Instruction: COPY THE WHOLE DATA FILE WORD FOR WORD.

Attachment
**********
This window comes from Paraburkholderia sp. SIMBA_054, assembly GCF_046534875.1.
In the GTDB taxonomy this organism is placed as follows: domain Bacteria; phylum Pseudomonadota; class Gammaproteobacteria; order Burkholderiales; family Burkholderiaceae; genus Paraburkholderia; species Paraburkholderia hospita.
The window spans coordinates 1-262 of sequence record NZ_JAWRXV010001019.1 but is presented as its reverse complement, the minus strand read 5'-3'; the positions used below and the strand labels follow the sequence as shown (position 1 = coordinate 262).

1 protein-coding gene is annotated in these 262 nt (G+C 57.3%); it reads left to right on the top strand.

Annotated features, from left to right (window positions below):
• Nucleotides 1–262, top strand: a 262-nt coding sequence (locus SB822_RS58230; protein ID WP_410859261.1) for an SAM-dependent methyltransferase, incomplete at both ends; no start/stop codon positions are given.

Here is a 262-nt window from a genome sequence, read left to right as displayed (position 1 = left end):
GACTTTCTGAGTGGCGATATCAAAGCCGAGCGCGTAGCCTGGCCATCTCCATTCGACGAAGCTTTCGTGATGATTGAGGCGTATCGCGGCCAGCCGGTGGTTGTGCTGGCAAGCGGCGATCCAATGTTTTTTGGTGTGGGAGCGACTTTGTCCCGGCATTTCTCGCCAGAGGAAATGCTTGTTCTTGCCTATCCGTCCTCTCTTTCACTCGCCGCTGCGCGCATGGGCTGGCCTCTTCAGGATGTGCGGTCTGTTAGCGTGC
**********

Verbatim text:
This window comes from Paraburkholderia sp. SIMBA_054, assembly GCF_046534875.1.
In the GTDB taxonomy this organism is placed as follows: domain Bacteria; phylum Pseudomonadota; class Gammaproteobacteria; order Burkholderiales; family Burkholderiaceae; genus Paraburkholderia; species Paraburkholderia hospita.
The window spans coordinates 1-262 of sequence record NZ_JAWRXV010001019.1 but is presented as its reverse complement, the minus strand read 5'-3'; the positions used below and the strand labels follow the sequence as shown (position 1 = coordinate 262).

1 protein-coding gene is annotated in these 262 nt (G+C 57.3%); it reads left to right on the top strand.

Annotated features, from left to right (window positions below):
• Nucleotides 1–262, top strand: a 262-nt coding sequence (locus SB822_RS58230; protein ID WP_410859261.1) for an SAM-dependent methyltransferase, incomplete at both ends; no start/stop codon positions are given.

Here is a 262-nt window from a genome sequence, read left to right as displayed (position 1 = left end):
GACTTTCTGAGTGGCGATATCAAAGCCGAGCGCGTAGCCTGGCCATCTCCATTCGACGAAGCTTTCGTGATGATTGAGGCGTATCGCGGCCAGCCGGTGGTTGTGCTGGCAAGCGGCGATCCAATGTTTTTTGGTGTGGGAGCGACTTTGTCCCGGCATTTCTCGCCAGAGGAAATGCTTGTTCTTGCCTATCCGTCCTCTCTTTCACTCGCCGCTGCGCGCATGGGCTGGCCTCTTCAGGATGTGCGGTCTGTTAGCGTGC